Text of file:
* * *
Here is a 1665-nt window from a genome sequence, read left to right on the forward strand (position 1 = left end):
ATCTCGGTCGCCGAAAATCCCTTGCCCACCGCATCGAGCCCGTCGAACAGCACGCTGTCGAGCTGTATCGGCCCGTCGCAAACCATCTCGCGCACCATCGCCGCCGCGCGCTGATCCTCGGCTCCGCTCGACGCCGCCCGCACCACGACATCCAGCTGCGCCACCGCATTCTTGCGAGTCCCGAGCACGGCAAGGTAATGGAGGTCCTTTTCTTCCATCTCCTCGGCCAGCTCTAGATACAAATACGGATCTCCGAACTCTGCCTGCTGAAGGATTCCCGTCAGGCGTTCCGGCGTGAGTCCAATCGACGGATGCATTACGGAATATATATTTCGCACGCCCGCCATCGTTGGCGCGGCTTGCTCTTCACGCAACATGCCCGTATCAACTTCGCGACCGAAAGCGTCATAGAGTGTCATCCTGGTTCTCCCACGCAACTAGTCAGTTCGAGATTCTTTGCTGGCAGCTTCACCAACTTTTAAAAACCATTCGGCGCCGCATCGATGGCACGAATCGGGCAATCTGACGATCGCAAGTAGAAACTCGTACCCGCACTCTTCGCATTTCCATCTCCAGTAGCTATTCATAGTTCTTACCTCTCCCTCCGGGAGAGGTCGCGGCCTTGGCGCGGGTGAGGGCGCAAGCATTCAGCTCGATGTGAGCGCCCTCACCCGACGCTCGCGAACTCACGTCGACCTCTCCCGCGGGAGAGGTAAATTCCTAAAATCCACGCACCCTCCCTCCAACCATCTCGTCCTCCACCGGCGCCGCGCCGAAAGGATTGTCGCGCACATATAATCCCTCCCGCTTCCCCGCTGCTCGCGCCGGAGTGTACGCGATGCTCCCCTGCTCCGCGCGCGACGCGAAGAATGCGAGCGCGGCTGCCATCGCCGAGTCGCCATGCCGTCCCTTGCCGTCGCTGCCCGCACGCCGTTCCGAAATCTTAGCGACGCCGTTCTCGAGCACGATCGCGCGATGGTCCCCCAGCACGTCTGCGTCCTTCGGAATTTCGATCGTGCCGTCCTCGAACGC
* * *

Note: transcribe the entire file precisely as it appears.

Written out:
Here is a 1665-nt window from a genome sequence, read left to right on the forward strand (position 1 = left end):
ATCTCGGTCGCCGAAAATCCCTTGCCCACCGCATCGAGCCCGTCGAACAGCACGCTGTCGAGCTGTATCGGCCCGTCGCAAACCATCTCGCGCACCATCGCCGCCGCGCGCTGATCCTCGGCTCCGCTCGACGCCGCCCGCACCACGACATCCAGCTGCGCCACCGCATTCTTGCGAGTCCCGAGCACGGCAAGGTAATGGAGGTCCTTTTCTTCCATCTCCTCGGCCAGCTCTAGATACAAATACGGATCTCCGAACTCTGCCTGCTGAAGGATTCCCGTCAGGCGTTCCGGCGTGAGTCCAATCGACGGATGCATTACGGAATATATATTTCGCACGCCCGCCATCGTTGGCGCGGCTTGCTCTTCACGCAACATGCCCGTATCAACTTCGCGACCGAAAGCGTCATAGAGTGTCATCCTGGTTCTCCCACGCAACTAGTCAGTTCGAGATTCTTTGCTGGCAGCTTCACCAACTTTTAAAAACCATTCGGCGCCGCATCGATGGCACGAATCGGGCAATCTGACGATCGCAAGTAGAAACTCGTACCCGCACTCTTCGCATTTCCATCTCCAGTAGCTATTCATAGTTCTTACCTCTCCCTCCGGGAGAGGTCGCGGCCTTGGCGCGGGTGAGGGCGCAAGCATTCAGCTCGATGTGAGCGCCCTCACCCGACGCTCGCGAACTCACGTCGACCTCTCCCGCGGGAGAGGTAAATTCCTAAAATCCACGCACCCTCCCTCCAACCATCTCGTCCTCCACCGGCGCCGCGCCGAAAGGATTGTCGCGCACATATAATCCCTCCCGCTTCCCCGCTGCTCGCGCCGGAGTGTACGCGATGCTCCCCTGCTCCGCGCGCGACGCGAAGAATGCGAGCGCGGCTGCCATCGCCGAGTCGCCATGCCGTCCCTTGCCGTCGCTGCCCGCACGCCGTTCCGAAATCTTAGCGACGCCGTTCTCGAGCACGATCGCGCGATGGTCCCCCAGCACGTCTGCGTCCTTCGGAATTTCGATCGTGCCGTCCTCGAACGC